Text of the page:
I saw the saint (Mother Teresa) on three occasions. No, not Mother Teresa of Avila, but another giant like her. The encounters if one could call them such were very short and also very powerful.
The first occasion was when I was about to start sophomore year in high school in Philadelphia in 1976. The archdiocese celebrated a Eucharistic Congress attended by Mother Teresa of Calcutta (1910-1997). Pope Paul VI was ill and unable to attend but he addressed the congregation via satellite. A papal legate represented him, and Card. Wojytla, later Pope John Paul II, also attended with other Polish bishops as well as Archbishop Fulton Sheen.
My sister, who volunteered at the diocesan youth department, helped to organize the meeting with youth. We had a Youth Mass at the Spectrum Sports Arena, and for some reason Mother Teresa washed the feet of a few youth – I was one of them. I don’t remember much, but I know now that a saint touched my feet. Here is the link to an excellent piece on that memorable Eucharistic Congress.
Earlier in the week Mother Teresa spoke of Jesus, the Bread of Life, and of the St. Francis Prayer Lord, make me an instrument of your peace.
Years later, as a college student, wandering through the streets of Rome, I turned a corner of a narrow street and was almost run over by a group of thirty or so people, and trailing them was a small nun. She passed very close to me, and she was looking with kind and penetrating eyes, as she did. We did not speak, but the chance encounter was another memorable moment in my life.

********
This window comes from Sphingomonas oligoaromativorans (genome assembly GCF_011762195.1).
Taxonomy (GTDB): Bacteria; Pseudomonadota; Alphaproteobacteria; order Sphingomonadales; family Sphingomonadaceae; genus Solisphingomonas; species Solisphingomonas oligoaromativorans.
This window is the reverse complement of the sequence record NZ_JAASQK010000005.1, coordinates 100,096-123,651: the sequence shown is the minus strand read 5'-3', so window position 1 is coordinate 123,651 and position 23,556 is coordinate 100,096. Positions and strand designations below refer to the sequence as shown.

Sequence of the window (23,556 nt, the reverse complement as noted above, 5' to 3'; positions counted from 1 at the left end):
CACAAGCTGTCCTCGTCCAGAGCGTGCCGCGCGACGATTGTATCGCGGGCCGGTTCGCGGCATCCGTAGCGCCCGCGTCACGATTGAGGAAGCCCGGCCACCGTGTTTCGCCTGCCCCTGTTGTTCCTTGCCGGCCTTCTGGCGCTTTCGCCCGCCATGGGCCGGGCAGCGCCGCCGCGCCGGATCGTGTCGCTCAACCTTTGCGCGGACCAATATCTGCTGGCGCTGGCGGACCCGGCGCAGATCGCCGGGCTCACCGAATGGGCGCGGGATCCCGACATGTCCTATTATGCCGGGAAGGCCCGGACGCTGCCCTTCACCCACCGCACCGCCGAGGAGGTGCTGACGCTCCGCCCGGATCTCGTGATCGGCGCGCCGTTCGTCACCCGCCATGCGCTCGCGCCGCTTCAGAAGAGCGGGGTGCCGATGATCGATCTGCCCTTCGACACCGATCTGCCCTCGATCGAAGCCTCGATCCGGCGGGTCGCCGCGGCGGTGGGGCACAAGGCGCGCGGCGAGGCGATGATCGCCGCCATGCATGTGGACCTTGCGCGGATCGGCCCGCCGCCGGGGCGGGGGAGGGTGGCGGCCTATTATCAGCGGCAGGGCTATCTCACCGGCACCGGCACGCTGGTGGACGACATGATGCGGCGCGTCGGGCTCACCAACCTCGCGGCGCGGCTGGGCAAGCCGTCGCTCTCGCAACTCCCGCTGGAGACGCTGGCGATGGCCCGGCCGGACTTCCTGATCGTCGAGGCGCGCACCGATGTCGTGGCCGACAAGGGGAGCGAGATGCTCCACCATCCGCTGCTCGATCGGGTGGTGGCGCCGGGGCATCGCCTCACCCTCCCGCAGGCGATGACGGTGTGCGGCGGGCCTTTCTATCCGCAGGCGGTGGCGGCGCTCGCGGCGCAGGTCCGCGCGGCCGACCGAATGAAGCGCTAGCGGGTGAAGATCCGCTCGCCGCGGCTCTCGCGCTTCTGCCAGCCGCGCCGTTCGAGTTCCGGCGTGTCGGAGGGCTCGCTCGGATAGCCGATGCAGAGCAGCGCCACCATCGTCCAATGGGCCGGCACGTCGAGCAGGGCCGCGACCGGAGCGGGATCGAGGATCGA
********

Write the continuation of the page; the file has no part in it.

The third time I saw Mother Teresa was, shortly afterwards, at the Basilica of Santa Sabina (named after a noble woman and convert martyred in the year 125) on the Aventine Hill. The church was filled to the brim, mostly with youth, and the little nun came up the podium. For thirty or so minutes she spoke slowly and deliberately about Christian love – about love for those around us and for the poor, and how God provides when we give to those in need.
She lived a holy life and she is now a saint in heaven. Pope Francis will canonize her on Sunday, September 4, 2016. We too are called to live holy lives, weak and sinful as we are but trusting in God and striving to love more each day. Jesus wishes to shine in us and through us.
There is a prayer that sums up a lot of the spirit lived by Mother Teresa. She had her sisters pray it each day after Holy Communion. The prayer, addressed to Jesus, was originally written by Blessed John Henry Newman (1801-1890). An adapted version reads:
Help me to spread your fragrance wherever I go.
Flood my soul with your spirit and life.
Penetrate and possess my whole being so utterly
that my life may only be a radiance of yours.
Shine through me and be so in me that every soul I come in contact with
may feel your presence in my soul.
Let them look up and see no longer me, but only Jesus!
Stay with me and then I will begin to shine as you shine,
so to shine as to be a light to others.
The light, O Jesus, will be all from you; none of it will be mine.
It will be you, shining on others through me.
Let me thus praise you in the way which you love best,
by shining on those around me.
Let me preach you without preaching, not by words but by example,
by the catching force, the sympathetic influence of what I do,
the evident fullness of the love my heart bears for you. Amen.
(Adaptation from Mediations and Devotions)